3D Printing Work Flow

The open source family of extruder based 3D printers more or less rely on the same set of tools. Some of the commercial variants may have more polished frontends, but the work flow is still the same. In this article, we have a look at the tools of the trade – from modelling to printing.

The first step to create a 3D printout is to model it. This is done in a 3D CAD application of your choice. There are many alternatives, and the only thing that you really need is a program that is able to produce STL-files.

In the open source field, the two main players are Blender and OpenSCAD. Blender is produced by Blender Foundation and is an advanced 3D modelling tool used in games, movies, but also for 3D printing. OpenSCAD is a script driven CAD-for-the-programmer tool written by Clifford Wolf and Marius Kintel.

OpenSCAD produces STL files out of the box. Simply pick Design -> Export as STL… from the menu. For Blender, a relatively new build is needed. There you can export as STL from the File -> Export menu.

In the free-as-in-beer department we find Google SketchUp. This is a nice tool that makes it dead easy to create 3D models. Using various plugins, you can produce STLs. MakerBot Industries has a nice summary of the available options.

In the expensive end of the scale, we find SolidWorks from Dassault Systèmes. In SolidWorks, you can save your models as STL (use Save As, and select STL as file type).

Before we continue with the next tool in the chain, let’s spend a minute or two understanding the basics of a 3D printer.

There are several 3D printer technologies available, but the RepRap printers and their relatives, are based around the same concept. A small stream of molten plastic is used to “draw” each layer of the object being built. As the plastic is extruded, it cools down and hardens, thus forming a solid three dimensional structure.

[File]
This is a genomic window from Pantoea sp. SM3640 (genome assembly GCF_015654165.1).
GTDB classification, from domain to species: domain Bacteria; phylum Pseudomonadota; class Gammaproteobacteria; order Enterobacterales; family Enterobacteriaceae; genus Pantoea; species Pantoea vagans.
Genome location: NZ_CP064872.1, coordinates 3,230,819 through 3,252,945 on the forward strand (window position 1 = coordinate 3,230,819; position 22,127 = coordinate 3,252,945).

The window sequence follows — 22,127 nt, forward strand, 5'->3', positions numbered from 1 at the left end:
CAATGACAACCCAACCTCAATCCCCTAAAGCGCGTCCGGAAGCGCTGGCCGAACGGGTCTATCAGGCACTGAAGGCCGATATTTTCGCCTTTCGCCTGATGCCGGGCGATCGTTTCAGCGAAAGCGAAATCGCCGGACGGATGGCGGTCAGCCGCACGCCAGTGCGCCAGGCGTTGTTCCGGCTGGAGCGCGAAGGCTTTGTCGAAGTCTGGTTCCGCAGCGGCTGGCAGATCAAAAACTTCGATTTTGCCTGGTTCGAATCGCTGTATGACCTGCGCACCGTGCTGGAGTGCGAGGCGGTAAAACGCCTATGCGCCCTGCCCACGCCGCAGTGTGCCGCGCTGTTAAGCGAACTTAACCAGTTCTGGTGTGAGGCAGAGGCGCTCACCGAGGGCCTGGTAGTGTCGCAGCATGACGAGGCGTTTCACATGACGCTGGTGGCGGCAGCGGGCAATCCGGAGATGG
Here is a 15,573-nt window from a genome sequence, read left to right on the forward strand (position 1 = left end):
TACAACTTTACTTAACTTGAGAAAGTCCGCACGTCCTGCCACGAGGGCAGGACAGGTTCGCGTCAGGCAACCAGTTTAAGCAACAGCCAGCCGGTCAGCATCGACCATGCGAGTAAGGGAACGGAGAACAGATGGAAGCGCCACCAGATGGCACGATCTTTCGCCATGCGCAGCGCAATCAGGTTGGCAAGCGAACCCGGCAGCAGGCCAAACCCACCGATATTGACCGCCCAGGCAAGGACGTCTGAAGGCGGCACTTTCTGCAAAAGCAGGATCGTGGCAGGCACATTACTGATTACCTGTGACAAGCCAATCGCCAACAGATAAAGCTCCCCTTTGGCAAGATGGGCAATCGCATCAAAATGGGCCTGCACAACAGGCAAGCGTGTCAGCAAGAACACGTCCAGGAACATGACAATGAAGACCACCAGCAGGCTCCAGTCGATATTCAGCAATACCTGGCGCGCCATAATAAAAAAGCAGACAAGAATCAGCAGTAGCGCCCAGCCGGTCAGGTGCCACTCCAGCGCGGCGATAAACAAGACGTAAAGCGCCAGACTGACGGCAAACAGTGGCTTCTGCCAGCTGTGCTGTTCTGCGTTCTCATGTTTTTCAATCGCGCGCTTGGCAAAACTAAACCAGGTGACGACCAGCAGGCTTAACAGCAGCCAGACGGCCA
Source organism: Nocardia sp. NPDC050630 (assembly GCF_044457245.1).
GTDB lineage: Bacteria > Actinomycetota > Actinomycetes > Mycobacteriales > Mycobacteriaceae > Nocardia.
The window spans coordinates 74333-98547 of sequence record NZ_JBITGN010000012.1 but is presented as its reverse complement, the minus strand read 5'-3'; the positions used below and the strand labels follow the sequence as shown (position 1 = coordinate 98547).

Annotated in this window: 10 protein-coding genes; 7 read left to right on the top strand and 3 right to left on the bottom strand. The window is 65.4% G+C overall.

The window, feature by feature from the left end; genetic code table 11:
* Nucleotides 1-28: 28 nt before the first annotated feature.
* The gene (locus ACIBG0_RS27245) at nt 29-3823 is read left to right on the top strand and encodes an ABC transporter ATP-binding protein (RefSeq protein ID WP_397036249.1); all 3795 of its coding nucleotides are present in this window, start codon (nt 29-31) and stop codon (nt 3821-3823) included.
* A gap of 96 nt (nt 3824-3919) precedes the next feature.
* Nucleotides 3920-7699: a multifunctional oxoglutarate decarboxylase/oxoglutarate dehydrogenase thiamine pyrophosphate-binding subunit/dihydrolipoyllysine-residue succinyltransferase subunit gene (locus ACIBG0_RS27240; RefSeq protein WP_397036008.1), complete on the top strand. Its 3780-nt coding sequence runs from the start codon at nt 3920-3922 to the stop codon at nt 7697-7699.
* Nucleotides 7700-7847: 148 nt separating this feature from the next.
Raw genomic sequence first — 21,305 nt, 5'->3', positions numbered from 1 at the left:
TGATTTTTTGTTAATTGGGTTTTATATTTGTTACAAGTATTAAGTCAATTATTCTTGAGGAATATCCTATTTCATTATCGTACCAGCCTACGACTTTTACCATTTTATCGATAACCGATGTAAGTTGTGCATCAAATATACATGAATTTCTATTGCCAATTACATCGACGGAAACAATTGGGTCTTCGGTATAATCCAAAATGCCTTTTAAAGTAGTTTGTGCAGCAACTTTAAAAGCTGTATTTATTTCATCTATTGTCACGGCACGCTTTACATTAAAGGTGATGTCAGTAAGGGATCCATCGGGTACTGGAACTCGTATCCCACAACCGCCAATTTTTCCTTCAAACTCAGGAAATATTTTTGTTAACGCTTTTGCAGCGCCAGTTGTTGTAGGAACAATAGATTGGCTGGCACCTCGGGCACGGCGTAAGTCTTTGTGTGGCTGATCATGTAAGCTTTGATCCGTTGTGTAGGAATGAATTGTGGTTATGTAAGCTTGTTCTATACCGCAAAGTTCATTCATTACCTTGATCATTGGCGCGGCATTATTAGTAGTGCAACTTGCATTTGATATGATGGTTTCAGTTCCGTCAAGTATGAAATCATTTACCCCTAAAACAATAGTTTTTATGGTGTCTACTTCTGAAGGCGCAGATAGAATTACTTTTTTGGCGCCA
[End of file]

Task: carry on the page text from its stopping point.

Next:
To do this, all printers have an extruder head. It is responsible for providing molten plastic on request. This is usually achieved by using a stepper motor to push plastic into a what is known as the “hot end”. The hot end has a small nozzle through which the plastic is extruded onto the printing bed.

The extruder head is slowly moved upwards as the print progresses and the object is built. This is commonly known as the Z axis. The head, or the printing bed, can also be moved freely over the plane under the head. These axes are referred to as the X and Y axes.

There are more tricks to this – for instance heated printing beds can give better results – and some printers even have automatic printing beds that pushes the newly printed objects out of the way when complete. This makes it possible to build multiple items without having to manually start each new job.

The printers movement along the axes, as well as the amount of plastic being extruded, and all parameters are controlled by a script. The script consists of what is known as G-codes.

To generate a G-codes, a tool path is calculated from the STL files (the ones that you got from your CAD software). This requires machine specific calibration, as well as some rather complex algorithms.

Most projects provide some sort of graphical user interface to this process. For instance, ReplicatorG is used by MakerBot’s machines. It can also be used for driving RepRaps. For the command line afficionados, the reprap-utils might be of interest. A common backend for generating the G-code are the Skeinforge tools.

Details on how to use the tools depends on the machine that you plan to use. We will look more at this in the coming weeks.

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